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Record Store Week

Record Store Week: Juno, Bleep, and the Challenges of Digital

In advance of this Saturday's Record Store Day happenings around the globe, XLR8R has put together a week-long series of features devoted to taking a closer look at some of our favorite record-selling outlets from around the world. Check out the entire series here. It virtually goes without saying that the internet has changed music—without exaggeration, it's a fair assertion that the past two decades have seen the entire concept of music consumption completely deconstructed and rearranged. On the downside, illegal downloading has crippled record sales and music has, for many, lost its value entirely. Where fans once hunted down releases and cherished their collections, music has now largely been transformed into something to be downloaded en masse and allowed to sit unlistened on some forgotten hard drive. … Read more »

Record Store Week: Mount Analog

In advance of this Saturday's Record Store Day happenings around the globe, XLR8R has put together a week-long series of features devoted to taking a closer look at some of our favorite record-selling outlets from around the world. Check out the entire series here. Los Angeles is associated with many things—sunshine, traffic, Hollywood, etc.—but quality record stores rarely make the list. Sure, there's an LA branch of Amoeba and the city boasts a handful of shops specializing in a variety of sounds, but for those looking to purchase electronic music, particularly of the house, techno, and experimental persuasion, the city has felt like a bit of a dead zone for quite some time. That said, a major ray of hope emerged last year with the opening of Mount Analog, an impeccably curated shop in the city's Highland Park neighborhood. Though it has only been open for less than a year, the store has quickly made its presence known, and already feels like an integral part of the LA music landscape. … Read more »

Record Store Week: Spacehall

In advance of this Saturday's Record Store Day happenings around the globe, XLR8R has put together a week-long series of features devoted to taking a closer look at some of our favorite record-selling outlets from around the world. Check out the entire series here. No one can deny that running a traditional record store is a hardscrabble, occasionally heartbreaking commitment in today's tech-savvy times. Despite feverish industry statistics about a rebounding vinyl market (records sales are now said to back at the same level as in 1997), the rate of announcements about independent records stores shutting their doors in the face of diminishing returns doesn't seem to be slowing. Berlin is a notable exception, a place with a curious overabundance of vinyl outlets, from specialist plattenladen to used-record sellers at flea markets. There's no shortage of variety, yet Berlin still has its standout locales, one of which is undoubtedly Spacehall, a shop situated just off a bustling shopping strip in the southern end of the city's Kreuzberg neighborhood. "I think that Berlin is almost the last city in the world that offers several record shops," said Markus, one of Spacehall's now-former staff members, in a video interview last year. "In a lot of cities, it is now difficult to go to a record shop on a normal weekday, buy the vinyl that you want, have it in your hands, and come back home. I think in this way Berlin is affecting the vinyl market, but it is not only the people living in Berlin that like vinyl." … Read more »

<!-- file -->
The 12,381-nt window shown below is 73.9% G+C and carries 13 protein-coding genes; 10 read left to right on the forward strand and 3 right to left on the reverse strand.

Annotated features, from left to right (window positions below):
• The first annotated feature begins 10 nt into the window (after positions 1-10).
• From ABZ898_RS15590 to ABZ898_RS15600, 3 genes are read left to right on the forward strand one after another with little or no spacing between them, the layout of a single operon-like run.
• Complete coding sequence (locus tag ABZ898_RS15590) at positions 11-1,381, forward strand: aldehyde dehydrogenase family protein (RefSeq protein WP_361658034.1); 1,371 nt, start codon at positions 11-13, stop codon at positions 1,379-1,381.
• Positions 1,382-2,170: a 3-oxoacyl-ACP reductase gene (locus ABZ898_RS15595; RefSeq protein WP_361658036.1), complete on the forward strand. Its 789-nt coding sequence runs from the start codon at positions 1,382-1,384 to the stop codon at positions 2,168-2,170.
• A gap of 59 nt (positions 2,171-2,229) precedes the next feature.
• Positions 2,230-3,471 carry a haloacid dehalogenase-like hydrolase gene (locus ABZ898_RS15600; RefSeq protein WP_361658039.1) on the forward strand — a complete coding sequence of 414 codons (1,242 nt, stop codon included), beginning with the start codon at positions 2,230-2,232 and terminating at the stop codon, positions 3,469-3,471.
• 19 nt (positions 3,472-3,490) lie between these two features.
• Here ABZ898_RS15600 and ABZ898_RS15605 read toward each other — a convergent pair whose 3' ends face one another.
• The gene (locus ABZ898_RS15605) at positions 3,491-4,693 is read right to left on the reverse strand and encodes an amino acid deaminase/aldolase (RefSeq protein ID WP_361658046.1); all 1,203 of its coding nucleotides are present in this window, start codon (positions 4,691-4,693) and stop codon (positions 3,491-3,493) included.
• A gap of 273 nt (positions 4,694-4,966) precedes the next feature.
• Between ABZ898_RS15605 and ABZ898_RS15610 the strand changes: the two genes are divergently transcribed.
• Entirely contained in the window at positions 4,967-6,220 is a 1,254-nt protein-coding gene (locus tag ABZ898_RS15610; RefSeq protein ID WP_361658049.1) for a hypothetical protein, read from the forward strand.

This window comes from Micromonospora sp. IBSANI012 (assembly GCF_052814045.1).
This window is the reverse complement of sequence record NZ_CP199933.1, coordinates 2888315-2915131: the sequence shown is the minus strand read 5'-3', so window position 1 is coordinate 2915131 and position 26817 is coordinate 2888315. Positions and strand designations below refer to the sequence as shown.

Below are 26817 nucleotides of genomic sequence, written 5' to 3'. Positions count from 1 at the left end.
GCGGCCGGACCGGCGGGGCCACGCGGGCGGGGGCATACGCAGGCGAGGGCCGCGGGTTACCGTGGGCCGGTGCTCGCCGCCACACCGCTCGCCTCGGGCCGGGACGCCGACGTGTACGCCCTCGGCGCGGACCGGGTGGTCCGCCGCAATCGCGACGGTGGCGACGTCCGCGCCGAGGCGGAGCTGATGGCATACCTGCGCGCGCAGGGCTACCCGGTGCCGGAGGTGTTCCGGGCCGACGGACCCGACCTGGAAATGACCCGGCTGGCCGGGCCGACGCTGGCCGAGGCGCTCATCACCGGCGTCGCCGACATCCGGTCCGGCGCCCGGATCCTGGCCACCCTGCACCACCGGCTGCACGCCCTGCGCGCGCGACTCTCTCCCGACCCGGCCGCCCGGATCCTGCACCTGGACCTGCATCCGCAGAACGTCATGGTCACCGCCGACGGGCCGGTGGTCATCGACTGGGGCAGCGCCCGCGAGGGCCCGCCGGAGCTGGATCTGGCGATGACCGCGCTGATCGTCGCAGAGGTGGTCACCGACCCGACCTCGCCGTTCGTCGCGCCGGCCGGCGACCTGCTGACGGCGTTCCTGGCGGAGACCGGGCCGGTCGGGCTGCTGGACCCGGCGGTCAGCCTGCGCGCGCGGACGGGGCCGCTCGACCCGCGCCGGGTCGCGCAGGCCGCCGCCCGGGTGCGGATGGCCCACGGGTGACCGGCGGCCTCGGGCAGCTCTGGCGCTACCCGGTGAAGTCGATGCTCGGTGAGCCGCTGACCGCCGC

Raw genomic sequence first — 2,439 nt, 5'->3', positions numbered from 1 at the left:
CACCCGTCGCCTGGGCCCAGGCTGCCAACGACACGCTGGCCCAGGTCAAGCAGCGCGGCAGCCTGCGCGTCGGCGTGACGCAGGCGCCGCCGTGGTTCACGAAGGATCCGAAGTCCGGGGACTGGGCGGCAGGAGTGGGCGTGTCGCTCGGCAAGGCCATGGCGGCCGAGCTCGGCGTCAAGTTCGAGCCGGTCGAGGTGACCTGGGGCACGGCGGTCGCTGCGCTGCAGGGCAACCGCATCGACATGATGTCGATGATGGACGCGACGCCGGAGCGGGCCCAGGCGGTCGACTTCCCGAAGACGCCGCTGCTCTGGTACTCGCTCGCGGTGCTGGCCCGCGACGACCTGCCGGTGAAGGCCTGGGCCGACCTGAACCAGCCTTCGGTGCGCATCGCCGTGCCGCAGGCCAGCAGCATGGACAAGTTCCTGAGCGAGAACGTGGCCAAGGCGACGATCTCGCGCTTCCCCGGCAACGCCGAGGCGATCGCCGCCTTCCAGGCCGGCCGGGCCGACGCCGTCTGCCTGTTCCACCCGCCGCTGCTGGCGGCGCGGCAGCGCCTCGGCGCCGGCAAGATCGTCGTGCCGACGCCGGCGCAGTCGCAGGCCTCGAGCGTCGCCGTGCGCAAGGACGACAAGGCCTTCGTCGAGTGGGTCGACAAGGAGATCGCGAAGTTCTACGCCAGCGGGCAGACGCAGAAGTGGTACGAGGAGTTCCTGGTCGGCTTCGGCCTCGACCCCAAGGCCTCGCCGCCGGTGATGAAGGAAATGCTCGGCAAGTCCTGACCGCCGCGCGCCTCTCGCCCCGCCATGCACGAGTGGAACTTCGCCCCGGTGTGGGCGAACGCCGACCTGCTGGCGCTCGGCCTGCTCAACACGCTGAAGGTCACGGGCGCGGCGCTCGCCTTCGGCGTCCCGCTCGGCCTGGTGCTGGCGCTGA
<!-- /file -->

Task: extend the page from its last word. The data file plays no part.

Record Store Week: A-1 Records

In advance of this Saturday's Record Store Day happenings around the globe, XLR8R has put together a week-long series of features devoted to taking a closer look at some of our favorite record-selling outlets from around the world. Check out the entire series here. In 1996, New York City's East Village (which was then simply called the Lower East Side) was a much different place than it is today. What's now one of the most desirable neighborhoods in the Big Apple, an area stuffed with high-rise condos, exorbitantly priced cocktail lounges, and an inordinate number of sports bars, was then a neighborhood on the edge. Marijuana was being sold out of bodegas, heroin addicts occupied the benches and bathrooms of Tompkins Square Park, and cab drivers would sometimes refuse to even take people there. This was the East Village where bookstore owner and flea-market vendor Isaac Kosman opened a new kind of record store, which he named A-1. … Read more »

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